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BLOG: Is Apple lost without Steve Jobs?

Mike Elgan | Sept. 17, 2012
Apple announced a lineup of great products this week, but there was something conspicuously missing.

I get the feeling that so many of Apple's wrong notes this year would have been ruthlessly vetoed by Jobs. He would have killed the bad ads, willed Siri into full functionality, and persuaded Cheyer to stay on.

I also believe that Jobs would have lit a few fires that only he could light, which would one day result in major new product ideas.

Without Jobs, those kinds of things aren't happening. And it's starting to show.

The format of Apple's announcement this week was all Steve Jobs. The look and feel of the stage and slides. The opening with big achievement numbers, then moving into products in that unique Apple way. The cut to the big video with Apple VPs in a bright white room gushing about every detail. The bringing down of the Apple store. Every element -- the secrecy, the clue-filled invitations, the cryptic banners, the journalist blacklists, the uncontroversial-but-reasonably-hip musical performance -- was something that Jobs thought to adopt as he crafted his own unique approach to announcing products.

Most of all, an Apple announcement used to give you the feeling that Jobs had worked all year to make sure he could drop three or four surprises so mind-blowing that the entire room would gasp in unison.

There were no big surprises at this week's event. There was big information, but we already knew it all. And there were surprises, but they weren't big ones.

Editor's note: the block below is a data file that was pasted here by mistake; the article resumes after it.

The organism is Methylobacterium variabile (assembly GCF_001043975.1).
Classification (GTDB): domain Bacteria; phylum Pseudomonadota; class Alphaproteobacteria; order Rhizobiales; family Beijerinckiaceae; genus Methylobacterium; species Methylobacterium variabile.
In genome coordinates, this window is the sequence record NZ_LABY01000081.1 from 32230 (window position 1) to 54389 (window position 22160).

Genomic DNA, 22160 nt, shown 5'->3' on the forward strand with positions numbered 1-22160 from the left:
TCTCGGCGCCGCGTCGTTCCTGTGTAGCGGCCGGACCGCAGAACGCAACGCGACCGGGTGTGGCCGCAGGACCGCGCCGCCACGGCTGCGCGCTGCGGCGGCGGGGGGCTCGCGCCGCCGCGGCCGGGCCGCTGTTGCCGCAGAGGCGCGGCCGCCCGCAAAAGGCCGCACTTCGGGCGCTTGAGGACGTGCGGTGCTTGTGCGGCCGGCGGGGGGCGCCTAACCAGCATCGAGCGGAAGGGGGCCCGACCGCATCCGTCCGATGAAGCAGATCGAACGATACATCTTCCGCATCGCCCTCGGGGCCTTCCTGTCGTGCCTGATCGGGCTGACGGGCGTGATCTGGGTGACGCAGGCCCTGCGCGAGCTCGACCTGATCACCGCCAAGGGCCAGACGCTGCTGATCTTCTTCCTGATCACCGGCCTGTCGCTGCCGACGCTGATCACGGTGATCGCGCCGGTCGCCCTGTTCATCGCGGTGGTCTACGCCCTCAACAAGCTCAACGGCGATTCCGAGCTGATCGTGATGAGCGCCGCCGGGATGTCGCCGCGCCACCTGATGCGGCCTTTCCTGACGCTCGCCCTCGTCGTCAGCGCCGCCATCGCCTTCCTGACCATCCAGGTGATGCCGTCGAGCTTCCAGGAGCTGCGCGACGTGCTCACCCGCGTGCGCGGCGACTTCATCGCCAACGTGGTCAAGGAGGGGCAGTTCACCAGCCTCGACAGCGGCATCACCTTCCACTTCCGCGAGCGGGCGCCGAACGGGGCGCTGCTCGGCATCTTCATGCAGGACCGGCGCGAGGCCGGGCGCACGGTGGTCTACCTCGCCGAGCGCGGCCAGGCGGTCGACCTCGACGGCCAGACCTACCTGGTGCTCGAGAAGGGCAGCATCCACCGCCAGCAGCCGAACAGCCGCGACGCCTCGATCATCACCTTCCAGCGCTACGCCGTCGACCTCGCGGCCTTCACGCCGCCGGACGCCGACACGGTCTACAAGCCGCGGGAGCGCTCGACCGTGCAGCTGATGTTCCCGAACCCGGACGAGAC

With Jobs on stage, Apple announcements left the audience feeling electrified. This announcement left people feeling let down.

Apple is still using the "reality-distortion theater" that Jobs conceived, but without the wizard who distorted the reality. The event was a hollow shell, a simulacrum of an Apple announcement.

Worst of all, the old Apple product announcement formula, which once conveyed an aura of supreme competence, just felt old this week.

I'm not criticizing Apple. It's still a great company, and it still makes great products. It's doing the best work it, or any other company, could do, I'm sure.

What I'm saying is that without its visionary dictator founder, Apple is quickly and quite inevitably becoming a more ordinary company.

On Oct. 5, we'll mark the one-year anniversary of the death of Steve Jobs. We're going to hear a lot of talk about Apple's visionary CEO and co-founder -- who he was, and what he meant to Apple and to the industry.

I think there's no better way to understand Steve Jobs' impact than to understand what Apple is becoming without him.



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